The Paika Rebellion is one of the earliest Indian armed movements to gain independence. Read to know the significance of the uprising.
Paika Rebellion (1817) was recently in news. Union Culture Minister issued a statement on the Paika rebellion in the Indian Parliament over demands for declaration of the Paika rebellion as the first war of Indian independence.
The Centre had considered the proposal and examined the matter in consultation with the Indian Council of Historical Research (ICHR) under the Ministry of Human Resource Development, now renamed Ministry of Education.
The Union Culture Minister had informed the Rajya Sabha that as per recommendations from ICHR, the Paika Rebellion cannot be called the first War of Independence. However, considering that the rebellion which started in 1817 continued till 1825 and “is one of the beginnings of popular uprisings against the British in India”, the minister declared that it would now be included in the curriculum of Class VIII history textbook of NCERT.
The Paika Rebellion also called the Paika Bidroha was an armed rebellion against East India Company’s rule in India in 1817.
The Paikas rose in rebellion under their leader Bakshi Jagabandhu and, projecting Lord Jagannath as the symbol of Odia unity, the rebellion quickly spread across most of Odisha before being put down by the Company’s forces.
It is now declared to be the first Indian armed movement to gain independence, replacing the prevailing view of the first one being the Indian Rebellion of 1857.
Who were the Paikas?
The Paikas were the traditional militia of Odisha. They served as warriors and were charged with policing functions during peacetime. The Paikas were organized into three ranks distinguished by their occupation and the weapons they wielded-
- The Paharis, the bearers of shields and the khanda sword
- The Banuas who led distant expeditions and used matchlocks and
- The Dhenkiyas were the archers who also performed different duties in Odisha armies.
The conquest of Odisha by the East India Company in 1803 dethroned the king of Khurda, and with this, the power and prestige of the Paikas began to decline.
What were the causes of the Paika rebellion?
The origins of the Paika Rebellion lay in several social, economic, and political causes.
- The East India Company closed Odisha’s four trading ports to protect their trade interests which isolated the local population.
- The educated and wealthy local administrators and the Paikas were alienated by the East India Company administration, who took over the hereditary rent-free lands from them after the conquest of Khurda.
- The Paikas were also subjected to extortion by the Company administration and its servants. The extortionist land revenue policy of the Company affected the peasants and the zamindars alike.
- The rise in prices of salt due to taxes imposed on it by the Company administration troubled the common people.
- The East India Company also abolished the system of cowrie currency that had existed in Odisha before its conquest and enforced tax payment in silver.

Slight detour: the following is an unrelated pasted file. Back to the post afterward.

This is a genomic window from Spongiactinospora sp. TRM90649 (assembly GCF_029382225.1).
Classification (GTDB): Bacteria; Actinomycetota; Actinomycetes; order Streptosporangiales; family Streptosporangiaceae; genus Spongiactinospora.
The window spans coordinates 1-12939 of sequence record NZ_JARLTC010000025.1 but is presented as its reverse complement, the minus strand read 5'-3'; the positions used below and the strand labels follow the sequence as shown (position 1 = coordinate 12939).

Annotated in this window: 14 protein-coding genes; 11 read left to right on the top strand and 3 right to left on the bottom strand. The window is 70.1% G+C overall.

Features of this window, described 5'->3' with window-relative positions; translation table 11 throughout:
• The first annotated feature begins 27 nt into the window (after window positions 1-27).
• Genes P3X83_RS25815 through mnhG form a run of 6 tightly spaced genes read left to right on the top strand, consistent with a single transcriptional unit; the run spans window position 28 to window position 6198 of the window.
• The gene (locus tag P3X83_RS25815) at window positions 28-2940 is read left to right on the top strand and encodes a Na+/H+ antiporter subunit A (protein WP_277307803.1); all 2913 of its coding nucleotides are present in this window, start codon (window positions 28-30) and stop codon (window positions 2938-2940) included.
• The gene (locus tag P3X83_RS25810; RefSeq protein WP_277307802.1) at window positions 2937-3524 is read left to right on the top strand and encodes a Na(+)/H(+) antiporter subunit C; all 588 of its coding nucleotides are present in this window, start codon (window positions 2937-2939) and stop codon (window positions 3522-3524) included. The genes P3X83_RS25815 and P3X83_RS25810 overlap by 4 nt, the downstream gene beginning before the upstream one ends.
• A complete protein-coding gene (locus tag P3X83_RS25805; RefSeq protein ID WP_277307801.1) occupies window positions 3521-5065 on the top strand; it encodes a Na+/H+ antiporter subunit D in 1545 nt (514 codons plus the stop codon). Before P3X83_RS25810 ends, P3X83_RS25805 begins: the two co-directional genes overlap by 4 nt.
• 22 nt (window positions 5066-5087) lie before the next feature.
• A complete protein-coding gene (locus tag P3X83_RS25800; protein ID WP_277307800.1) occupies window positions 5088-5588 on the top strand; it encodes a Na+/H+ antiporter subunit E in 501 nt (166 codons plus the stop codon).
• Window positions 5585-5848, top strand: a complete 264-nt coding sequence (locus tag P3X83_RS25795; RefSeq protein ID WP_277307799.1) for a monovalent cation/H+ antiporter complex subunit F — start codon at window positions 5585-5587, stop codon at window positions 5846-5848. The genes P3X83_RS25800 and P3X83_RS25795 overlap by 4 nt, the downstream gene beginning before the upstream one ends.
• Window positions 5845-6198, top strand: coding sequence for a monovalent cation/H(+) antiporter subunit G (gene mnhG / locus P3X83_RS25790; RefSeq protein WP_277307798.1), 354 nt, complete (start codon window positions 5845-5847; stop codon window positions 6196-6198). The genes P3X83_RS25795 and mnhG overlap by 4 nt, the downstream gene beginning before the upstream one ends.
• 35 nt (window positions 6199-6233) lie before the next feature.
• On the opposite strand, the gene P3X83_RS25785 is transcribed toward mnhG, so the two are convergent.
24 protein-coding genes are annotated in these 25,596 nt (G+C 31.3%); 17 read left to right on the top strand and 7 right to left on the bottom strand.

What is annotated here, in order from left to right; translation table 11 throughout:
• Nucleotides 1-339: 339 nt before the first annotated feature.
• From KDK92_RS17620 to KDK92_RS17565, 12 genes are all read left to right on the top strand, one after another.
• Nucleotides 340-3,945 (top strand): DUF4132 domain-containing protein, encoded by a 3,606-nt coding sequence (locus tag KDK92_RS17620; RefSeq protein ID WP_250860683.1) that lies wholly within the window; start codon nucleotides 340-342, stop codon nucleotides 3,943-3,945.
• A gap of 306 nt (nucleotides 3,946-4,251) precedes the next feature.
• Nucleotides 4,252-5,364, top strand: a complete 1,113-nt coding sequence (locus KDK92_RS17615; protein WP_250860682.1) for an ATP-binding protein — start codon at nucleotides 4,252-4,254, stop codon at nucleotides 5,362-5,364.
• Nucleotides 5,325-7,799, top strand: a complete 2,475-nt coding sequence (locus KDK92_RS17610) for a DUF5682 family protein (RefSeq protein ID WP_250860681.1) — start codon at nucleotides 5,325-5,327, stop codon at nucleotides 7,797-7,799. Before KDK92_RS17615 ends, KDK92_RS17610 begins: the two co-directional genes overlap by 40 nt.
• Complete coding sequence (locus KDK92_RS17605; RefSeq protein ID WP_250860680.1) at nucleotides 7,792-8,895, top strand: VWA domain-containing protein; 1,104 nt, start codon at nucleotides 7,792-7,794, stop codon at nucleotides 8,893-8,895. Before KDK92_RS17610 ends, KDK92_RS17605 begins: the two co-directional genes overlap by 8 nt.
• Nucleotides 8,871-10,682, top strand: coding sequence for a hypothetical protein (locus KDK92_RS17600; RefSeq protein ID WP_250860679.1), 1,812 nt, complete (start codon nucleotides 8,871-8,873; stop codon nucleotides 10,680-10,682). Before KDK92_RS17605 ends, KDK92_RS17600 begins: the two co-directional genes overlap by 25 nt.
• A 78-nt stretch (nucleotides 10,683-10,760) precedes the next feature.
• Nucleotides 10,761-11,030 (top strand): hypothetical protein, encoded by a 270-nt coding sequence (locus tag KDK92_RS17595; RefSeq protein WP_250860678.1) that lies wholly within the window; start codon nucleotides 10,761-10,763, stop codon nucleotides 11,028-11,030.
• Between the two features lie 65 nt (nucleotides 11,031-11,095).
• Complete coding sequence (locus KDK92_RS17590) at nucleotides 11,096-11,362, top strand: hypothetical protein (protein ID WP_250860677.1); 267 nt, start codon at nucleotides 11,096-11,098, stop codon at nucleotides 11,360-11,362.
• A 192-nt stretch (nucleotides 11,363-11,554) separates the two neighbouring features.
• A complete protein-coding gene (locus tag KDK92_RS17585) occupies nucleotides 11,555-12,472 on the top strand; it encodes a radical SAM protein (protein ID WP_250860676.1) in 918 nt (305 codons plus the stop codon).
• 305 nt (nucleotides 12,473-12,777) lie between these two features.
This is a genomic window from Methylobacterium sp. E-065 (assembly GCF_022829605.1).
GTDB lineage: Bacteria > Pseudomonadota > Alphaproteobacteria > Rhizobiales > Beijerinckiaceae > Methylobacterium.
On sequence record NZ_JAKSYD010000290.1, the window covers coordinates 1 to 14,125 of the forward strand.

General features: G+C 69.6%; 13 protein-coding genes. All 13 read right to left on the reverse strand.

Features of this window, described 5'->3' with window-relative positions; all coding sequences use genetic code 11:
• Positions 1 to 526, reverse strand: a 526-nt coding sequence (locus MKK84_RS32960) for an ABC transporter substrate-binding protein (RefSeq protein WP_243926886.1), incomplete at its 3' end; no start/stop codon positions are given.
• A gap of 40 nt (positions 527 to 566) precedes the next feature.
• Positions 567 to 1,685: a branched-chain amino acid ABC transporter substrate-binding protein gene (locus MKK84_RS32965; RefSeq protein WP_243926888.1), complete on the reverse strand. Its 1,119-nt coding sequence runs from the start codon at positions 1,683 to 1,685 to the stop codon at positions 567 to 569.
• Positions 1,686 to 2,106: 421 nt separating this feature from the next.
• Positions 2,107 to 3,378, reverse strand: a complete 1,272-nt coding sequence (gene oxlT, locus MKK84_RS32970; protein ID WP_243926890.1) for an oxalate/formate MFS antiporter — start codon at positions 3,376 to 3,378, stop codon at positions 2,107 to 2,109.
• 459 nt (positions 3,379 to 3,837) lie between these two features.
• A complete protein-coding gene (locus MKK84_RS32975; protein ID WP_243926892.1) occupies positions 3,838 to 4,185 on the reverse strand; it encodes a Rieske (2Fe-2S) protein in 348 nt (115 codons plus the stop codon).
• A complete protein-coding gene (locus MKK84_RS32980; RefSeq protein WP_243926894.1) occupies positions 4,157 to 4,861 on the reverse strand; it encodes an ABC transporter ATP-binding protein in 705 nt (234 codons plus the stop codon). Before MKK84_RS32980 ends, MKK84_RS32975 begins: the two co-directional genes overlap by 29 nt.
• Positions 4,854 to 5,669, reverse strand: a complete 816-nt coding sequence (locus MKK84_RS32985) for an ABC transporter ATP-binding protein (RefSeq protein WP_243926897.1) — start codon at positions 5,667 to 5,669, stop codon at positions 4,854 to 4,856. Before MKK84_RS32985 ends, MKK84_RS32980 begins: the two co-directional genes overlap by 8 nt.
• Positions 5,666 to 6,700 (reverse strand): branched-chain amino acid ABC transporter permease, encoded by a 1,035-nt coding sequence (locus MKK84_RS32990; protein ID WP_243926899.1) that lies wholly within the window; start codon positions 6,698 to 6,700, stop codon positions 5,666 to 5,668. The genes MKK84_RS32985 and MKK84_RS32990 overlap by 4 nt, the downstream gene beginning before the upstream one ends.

In 1804 the Raja of Khurda planned a rebellion against the Company in alliance with the Paikas, but the plot was discovered and the Raja’s territory confiscated.
Leaders and course of rebellion:
The Paika Rebellion was led by Bakshi Jagabandhu, the former Bakshi or commander of the forces of the Raja of Khurda.
Raja Mukunda Deva, the last King of Khurda was another leader of the Paika rebels.
The rebellion had widespread support in Oriya society with feudal chiefs, zamindars, and the common people of Odisha participating in it.
The zamindars of Karipur, Mrichpur, Golra, Balarampur, Budnakera and Rupasa supported the Paikas. While the rebellion started from Banapur and Khurda, it quickly spread to other parts of Odisha like Puri, Pipili, Cuttack, and several remote villages, including Kanika, Kujang, and Pattamundai.
The Rajas of Kanika, Kujang, Nayagarh and Ghumusur aided Jagabandhu and Dalabehera Mirhaidar Alli of Jadupur was an important Muslim rebel.
The Paikas attacked British symbols of power, blazing police stations, administrative offices, and the treasury during their march towards Khurda.
British were initially taken aback and faced stiff resistance from the rebelling Paikas. However, the Paikas were eventually defeated by the British.
The Paikas retreated into the thick jungles of Odisha and carried out guerrilla warfare for several years. After successive defeats, the Paika leader, Bakshi Jagabandhu, surrendered to the British in 1825 and lived as a prisoner in Cuttack till his death in 1829.
The outcome of the rebellion:
The rebels were imprisoned for life or given death sentences by the British administration. The British also appointed a commission to look into the rebellion.
There were several smaller uprisings post the Paika rebellion, but all these were suppressed by the English.
The revenue and taxation system did not change after the rebellion, hence the rebellion failed to have any effect in bringing change.
Yet, the Paika rebellion was a widespread rebellion challenging British supremacy and has even been called the first war for independence before the revolt of 1857.